Howard Berman, the chairman of the powerful House Foreign Affairs
Committee, denounced efforts by his colleagues in the Turkish Caucus
to question the historical truth of the Armenian Genocide, rejecting
the flawed national security and economic arguments put forth by these
legislators to block the adoption of the Armenian Genocide Resolution
(H.Res.252) by the full U.S. House of Representatives, reported the
Armenian National Committee of America (ANCA).

In a strongly worded response to a Congressional Turkish Caucus letter
urging Nancy Pelosi to block floor consideration of the measure,
Berman took "strong exception" to their references to the "so-called
Armenian Genocide Resolution," stating that the assertion, "flies
in the face of the overwhelming weight of unimpeachable historical
evidence and the virtually unanimous opinion of genocide scholars."

Berman also rejected the flawed national security arguments against
the Armenian Genocide Resolution, stating, "I believe that U.S.-Turkish
security relations are founded on mutual interests and that Turkey is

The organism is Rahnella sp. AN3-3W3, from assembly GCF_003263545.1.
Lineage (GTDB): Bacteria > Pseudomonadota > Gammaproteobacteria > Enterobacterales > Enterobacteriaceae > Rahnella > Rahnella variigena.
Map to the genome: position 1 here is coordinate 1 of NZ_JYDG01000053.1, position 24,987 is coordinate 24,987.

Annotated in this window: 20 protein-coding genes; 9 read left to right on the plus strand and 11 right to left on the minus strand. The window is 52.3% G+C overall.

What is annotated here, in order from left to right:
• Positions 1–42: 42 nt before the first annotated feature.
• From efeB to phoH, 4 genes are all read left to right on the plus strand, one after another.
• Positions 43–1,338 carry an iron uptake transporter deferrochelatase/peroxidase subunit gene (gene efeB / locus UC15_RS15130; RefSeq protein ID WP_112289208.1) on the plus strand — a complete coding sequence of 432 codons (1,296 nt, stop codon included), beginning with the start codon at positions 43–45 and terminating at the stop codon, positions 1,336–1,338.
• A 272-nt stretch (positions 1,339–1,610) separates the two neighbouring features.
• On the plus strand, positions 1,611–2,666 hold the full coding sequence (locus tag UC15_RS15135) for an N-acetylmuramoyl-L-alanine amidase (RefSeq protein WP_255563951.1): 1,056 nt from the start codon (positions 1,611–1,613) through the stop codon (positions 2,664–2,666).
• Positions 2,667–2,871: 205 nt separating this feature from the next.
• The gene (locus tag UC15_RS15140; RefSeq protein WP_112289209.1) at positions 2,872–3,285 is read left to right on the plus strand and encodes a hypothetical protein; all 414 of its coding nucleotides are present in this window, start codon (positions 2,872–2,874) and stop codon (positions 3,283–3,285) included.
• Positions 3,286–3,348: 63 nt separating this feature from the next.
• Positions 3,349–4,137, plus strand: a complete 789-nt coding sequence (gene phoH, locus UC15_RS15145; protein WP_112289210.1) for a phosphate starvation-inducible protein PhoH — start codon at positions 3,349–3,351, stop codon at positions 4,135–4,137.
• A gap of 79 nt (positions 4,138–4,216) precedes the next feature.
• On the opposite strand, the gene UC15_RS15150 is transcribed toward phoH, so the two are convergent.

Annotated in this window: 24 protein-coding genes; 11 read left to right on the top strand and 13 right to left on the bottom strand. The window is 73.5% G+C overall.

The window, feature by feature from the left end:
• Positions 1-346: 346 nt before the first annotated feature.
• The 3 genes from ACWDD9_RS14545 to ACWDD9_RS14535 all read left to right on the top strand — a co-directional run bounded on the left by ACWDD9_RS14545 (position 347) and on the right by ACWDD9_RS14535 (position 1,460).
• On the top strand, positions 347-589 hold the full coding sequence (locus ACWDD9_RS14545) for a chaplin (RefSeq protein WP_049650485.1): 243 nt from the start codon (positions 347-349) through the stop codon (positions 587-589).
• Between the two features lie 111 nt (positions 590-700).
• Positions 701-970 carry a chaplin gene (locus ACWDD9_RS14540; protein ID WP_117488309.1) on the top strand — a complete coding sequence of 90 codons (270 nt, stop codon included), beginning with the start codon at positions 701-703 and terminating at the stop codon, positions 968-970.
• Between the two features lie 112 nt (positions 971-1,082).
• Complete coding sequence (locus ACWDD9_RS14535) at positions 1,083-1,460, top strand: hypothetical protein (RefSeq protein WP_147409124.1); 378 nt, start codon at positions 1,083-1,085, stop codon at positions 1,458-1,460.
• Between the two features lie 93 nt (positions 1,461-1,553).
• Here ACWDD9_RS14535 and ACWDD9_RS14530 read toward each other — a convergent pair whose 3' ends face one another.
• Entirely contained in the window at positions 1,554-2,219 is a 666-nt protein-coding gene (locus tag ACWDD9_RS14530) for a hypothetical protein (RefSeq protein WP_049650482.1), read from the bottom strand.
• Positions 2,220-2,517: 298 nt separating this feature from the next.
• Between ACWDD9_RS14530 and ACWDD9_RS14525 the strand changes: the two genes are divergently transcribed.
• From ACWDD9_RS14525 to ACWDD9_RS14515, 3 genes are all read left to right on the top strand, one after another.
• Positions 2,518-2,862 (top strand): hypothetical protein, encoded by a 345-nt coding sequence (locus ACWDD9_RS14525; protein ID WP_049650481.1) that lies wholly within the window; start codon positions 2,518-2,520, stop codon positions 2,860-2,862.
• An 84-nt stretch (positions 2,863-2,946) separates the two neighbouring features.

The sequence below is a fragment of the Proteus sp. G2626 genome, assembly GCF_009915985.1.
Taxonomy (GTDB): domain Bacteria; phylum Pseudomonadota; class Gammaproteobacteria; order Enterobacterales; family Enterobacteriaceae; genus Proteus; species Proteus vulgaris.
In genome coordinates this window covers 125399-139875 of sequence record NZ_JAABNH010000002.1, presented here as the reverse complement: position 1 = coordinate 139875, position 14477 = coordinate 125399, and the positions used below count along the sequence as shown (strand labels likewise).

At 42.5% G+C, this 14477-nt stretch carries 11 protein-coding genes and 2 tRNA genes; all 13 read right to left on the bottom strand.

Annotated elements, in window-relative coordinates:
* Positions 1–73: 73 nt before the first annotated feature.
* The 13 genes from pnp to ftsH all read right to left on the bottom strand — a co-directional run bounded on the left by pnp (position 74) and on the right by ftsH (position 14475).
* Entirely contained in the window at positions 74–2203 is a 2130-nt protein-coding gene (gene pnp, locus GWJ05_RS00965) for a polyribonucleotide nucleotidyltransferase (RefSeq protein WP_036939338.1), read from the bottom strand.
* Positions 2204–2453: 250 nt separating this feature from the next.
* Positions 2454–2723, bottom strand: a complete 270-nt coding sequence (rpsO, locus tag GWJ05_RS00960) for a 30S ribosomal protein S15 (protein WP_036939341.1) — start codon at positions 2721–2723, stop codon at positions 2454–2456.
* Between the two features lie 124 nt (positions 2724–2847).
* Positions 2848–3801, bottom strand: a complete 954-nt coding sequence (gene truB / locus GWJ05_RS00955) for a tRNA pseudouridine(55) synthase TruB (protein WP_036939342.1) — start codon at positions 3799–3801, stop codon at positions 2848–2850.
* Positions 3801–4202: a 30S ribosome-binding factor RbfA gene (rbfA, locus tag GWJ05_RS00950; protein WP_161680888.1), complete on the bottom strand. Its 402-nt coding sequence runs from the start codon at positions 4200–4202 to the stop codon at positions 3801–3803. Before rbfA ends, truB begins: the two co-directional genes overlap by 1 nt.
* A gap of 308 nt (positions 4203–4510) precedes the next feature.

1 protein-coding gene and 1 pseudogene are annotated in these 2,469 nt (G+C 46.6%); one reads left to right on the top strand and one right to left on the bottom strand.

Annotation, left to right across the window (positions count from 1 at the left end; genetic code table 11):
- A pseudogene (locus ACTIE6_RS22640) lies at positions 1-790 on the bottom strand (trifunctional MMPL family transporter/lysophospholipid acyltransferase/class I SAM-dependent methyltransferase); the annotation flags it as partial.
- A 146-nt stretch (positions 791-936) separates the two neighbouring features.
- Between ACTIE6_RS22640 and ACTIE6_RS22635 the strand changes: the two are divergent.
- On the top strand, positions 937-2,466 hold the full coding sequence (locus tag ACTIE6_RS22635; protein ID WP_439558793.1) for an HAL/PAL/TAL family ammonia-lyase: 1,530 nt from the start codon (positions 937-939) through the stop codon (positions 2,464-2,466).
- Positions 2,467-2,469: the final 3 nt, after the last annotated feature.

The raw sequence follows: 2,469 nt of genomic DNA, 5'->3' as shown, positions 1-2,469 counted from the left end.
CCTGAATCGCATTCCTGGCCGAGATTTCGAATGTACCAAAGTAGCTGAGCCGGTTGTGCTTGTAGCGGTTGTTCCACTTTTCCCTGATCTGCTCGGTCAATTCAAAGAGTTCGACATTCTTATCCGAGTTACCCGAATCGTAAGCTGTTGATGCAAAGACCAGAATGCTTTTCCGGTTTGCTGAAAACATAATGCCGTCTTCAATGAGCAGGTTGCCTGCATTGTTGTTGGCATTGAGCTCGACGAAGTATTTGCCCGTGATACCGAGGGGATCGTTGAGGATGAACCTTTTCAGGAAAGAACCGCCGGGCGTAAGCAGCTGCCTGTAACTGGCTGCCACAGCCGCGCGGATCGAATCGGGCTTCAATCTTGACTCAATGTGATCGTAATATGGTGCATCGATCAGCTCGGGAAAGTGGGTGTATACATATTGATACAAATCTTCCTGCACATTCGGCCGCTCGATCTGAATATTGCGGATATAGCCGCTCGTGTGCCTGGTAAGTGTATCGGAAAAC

not about to discard the immense benefits it derives from bilateral
security relations for the sake of 'punishing' the U.S. for a
non-binding resolution, however much it may resent that resolution."

The chairman also disputed the effect of Congressional genocide
affirmation on Turkey-Armenia relations, arguing that the
Turkey-Armenia protocols "have been gathering dust in the Turkish
Parliament" due to Turkish preconditions on the process.

The chairman's letter coincides with bilateral meetings held between
President Barack Obama and Armenian President Serzh Sargsyan,
and also between Sargsyan and Turkish Prime Minister Recep Tayyip
Erdogan. Both foreign leaders are in Washington this week as part of
a major multilateral nuclear summit.